Brazilians spent 82% more on education travel in 2016 than the previous year, according to a recent student survey from the Brazilian Educational and Language Travel Association.

This, according to the survey, was mainly due to the 6.7% increase in mobile students undertaking longer courses of study of up to 12 months.

BELTA, which traditionally asks member agencies for evaluations, has this year expanded to ask 1,145 students as well.

Although the growth in popularity of longer programs is an important change, there are consistencies in Brazilian demand for international education. Language courses are still the most popular choice for Brazilian students, as three-month programs account for 68.5% of the market.

“[Students] also consider the tertiary sector as an opportunity for a pathway to legal immigration and living abroad”

According to Samir Zaveri, president and CEO of student recruitment fair organiser BMI, this leap in interest in longer-term programs can be seen as down to one simple reason: the economy.

“The Brazilian economy is very dependent on the price of the dollar… the real has had I think, the strongest recovery of any currency against the US dollar this year, which helps more people go abroad,” Zaveri told The PIE News.

But the reasons behind the general popularity of international education among Brazilians is of course multi-faceted.

There is a general wish to work or live outside of Brazil for many young adults, according to Carlos Robles of education agency Intercultural Education Programs, based in Belo Horizonte.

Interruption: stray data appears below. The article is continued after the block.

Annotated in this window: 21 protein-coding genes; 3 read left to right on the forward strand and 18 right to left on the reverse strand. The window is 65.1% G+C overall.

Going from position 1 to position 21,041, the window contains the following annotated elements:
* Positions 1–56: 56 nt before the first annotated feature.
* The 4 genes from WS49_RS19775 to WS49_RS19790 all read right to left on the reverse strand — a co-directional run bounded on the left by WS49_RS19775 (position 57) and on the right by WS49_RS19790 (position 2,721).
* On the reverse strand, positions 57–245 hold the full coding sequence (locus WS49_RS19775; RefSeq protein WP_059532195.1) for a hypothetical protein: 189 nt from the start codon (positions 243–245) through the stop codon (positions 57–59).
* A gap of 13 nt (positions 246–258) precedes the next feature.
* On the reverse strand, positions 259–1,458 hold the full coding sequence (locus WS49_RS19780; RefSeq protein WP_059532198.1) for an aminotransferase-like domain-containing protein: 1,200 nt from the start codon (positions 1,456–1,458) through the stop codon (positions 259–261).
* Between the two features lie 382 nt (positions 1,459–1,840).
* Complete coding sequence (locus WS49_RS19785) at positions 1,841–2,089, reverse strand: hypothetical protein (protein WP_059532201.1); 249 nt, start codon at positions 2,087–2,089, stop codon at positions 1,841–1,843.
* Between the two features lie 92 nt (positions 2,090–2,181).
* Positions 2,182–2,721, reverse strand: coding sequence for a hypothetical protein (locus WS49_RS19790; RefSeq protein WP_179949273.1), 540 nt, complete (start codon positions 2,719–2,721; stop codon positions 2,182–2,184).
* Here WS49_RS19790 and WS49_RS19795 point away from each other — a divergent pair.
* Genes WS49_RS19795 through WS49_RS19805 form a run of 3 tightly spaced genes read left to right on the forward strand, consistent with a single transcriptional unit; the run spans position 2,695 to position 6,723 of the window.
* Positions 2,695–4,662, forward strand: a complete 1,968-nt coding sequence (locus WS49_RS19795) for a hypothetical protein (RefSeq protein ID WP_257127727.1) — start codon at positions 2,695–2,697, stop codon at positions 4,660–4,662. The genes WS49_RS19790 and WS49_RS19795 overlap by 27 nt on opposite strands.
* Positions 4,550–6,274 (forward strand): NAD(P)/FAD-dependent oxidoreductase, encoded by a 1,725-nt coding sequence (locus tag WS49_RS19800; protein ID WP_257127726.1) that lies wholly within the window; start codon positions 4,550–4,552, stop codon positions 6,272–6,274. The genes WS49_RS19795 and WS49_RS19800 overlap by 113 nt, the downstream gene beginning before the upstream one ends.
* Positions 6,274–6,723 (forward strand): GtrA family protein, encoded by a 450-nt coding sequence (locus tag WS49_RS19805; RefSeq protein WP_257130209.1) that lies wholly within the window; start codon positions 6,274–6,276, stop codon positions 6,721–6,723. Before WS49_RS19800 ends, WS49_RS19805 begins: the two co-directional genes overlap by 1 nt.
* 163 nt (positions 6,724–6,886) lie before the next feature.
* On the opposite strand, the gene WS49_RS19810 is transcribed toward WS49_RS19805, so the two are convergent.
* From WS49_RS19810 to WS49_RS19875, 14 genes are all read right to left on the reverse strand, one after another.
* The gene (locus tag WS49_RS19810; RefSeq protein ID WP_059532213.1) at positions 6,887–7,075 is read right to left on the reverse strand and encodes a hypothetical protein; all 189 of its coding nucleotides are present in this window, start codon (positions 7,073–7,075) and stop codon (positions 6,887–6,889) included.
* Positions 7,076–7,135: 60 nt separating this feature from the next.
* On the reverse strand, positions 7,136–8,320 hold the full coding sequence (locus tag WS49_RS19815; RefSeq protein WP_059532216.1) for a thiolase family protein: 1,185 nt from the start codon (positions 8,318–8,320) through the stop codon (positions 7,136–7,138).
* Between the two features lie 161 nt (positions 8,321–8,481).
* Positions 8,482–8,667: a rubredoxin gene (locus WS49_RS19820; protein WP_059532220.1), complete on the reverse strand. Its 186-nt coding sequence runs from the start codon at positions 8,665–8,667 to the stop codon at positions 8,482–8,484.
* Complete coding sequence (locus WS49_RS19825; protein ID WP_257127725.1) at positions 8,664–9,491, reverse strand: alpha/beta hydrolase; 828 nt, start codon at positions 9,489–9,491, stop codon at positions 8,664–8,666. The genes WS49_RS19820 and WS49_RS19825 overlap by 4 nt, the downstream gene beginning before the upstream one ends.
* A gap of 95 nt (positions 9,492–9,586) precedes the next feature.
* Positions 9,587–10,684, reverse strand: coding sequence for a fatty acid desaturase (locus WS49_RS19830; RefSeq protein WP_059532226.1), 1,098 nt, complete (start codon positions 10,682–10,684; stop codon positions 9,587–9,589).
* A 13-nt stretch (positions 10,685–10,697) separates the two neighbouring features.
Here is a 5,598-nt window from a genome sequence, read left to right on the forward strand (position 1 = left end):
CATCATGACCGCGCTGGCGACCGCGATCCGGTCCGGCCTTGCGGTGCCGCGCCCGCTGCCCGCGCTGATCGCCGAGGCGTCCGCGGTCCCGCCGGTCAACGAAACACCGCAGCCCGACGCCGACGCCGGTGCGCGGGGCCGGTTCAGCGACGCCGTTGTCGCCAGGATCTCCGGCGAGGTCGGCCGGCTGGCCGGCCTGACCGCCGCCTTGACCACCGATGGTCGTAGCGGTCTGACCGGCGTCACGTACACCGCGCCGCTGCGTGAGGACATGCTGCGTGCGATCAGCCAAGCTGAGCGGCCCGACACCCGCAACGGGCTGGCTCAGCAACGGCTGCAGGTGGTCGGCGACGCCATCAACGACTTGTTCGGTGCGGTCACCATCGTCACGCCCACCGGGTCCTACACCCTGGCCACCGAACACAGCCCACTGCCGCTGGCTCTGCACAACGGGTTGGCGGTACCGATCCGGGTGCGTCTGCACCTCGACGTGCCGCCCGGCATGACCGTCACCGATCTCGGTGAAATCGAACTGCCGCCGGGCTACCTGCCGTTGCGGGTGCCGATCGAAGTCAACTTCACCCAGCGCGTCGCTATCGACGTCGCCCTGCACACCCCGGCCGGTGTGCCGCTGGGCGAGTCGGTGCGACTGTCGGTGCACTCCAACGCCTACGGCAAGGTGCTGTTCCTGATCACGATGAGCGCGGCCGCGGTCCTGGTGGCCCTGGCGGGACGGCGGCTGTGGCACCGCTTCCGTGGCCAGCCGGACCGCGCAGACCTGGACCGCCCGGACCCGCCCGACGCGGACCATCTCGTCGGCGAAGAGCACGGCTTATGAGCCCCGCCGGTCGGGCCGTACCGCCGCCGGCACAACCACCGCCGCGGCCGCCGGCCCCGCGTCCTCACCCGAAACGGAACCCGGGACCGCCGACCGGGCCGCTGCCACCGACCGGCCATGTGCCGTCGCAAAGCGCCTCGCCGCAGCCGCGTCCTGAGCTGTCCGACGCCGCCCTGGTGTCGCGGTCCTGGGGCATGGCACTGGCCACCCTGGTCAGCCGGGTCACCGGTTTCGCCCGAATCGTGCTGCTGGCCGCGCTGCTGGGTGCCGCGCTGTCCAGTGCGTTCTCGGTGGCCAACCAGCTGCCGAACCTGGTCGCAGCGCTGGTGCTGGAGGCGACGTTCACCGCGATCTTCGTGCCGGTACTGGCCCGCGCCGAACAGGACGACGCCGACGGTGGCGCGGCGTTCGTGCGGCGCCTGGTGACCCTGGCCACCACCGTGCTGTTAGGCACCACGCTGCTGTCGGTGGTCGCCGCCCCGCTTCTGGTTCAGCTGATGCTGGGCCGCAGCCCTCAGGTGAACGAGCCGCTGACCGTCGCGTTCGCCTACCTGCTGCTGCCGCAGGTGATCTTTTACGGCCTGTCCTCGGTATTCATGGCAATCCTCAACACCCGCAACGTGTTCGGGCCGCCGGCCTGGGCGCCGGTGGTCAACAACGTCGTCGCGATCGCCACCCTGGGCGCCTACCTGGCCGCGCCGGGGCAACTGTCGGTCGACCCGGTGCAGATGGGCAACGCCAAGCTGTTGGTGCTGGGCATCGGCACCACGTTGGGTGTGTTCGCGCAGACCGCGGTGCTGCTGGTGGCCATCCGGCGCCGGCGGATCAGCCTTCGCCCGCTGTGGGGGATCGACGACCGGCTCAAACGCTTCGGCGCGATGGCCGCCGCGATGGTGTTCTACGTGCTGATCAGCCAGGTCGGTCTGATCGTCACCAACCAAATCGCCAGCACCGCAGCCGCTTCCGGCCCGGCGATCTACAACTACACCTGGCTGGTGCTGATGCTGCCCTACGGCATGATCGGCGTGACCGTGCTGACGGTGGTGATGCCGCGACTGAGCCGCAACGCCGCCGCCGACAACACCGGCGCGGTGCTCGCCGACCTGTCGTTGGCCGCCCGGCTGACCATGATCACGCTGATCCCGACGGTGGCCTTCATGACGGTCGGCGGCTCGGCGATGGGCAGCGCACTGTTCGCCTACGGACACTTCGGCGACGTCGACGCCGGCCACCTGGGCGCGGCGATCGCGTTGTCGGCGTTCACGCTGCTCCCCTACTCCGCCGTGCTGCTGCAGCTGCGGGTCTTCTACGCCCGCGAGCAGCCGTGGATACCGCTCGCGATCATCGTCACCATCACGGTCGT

“Many young adults are now finding out that tertiary programs abroad are accessible, especially if they can have the opportunity to work as offered in Canada, New Zealand, Australia,” he told The PIE News.

“They also consider the tertiary sector as an opportunity for a pathway to legal immigration and living abroad which, in my opinion, is the desire of many young Brazilians to part away from the momentary Brazilian recession.”

Robles added that the increase in spending on international education is not only the folly of the young, however.

“Many [in their] mid-30s… have lost their jobs in Brazil with the closure of job opportunities, and therefore they have some severance sums that are being used [for] the development of their professional and personal lives and that includes studying abroad on long term tertiary programs,” he said. 

Alongside longer programs gaining in popularity, another notable change in 2016 is the use of education agents. Nearly 75% of mobile students used the services of education agencies in 2016. The ease of access and personalised service offered by agents are quoted by respondents as reasons for choosing to use the intermediary, rather than contact institutions directly.

“[The] research shows that there has been an increase in the demand to hire the program from an educational travel agency, because consulting with a specialised consultant offers significantly decreased chances of making a wrong decision,” according to Maura Leão, president of BELTA.

But Zaveri, said that this figure of agent usage is debatable, and certainly not across the board.

“If you take in the whole market and then add the HE sector, which [BELTA are] not talking about, it would not be 75%,” he said.

“Agents are very important, but when it comes to HE and high school, they are less important. In the HE sector, the figure wouldn’t account for even 5% [of mobile students],” Zaveri added.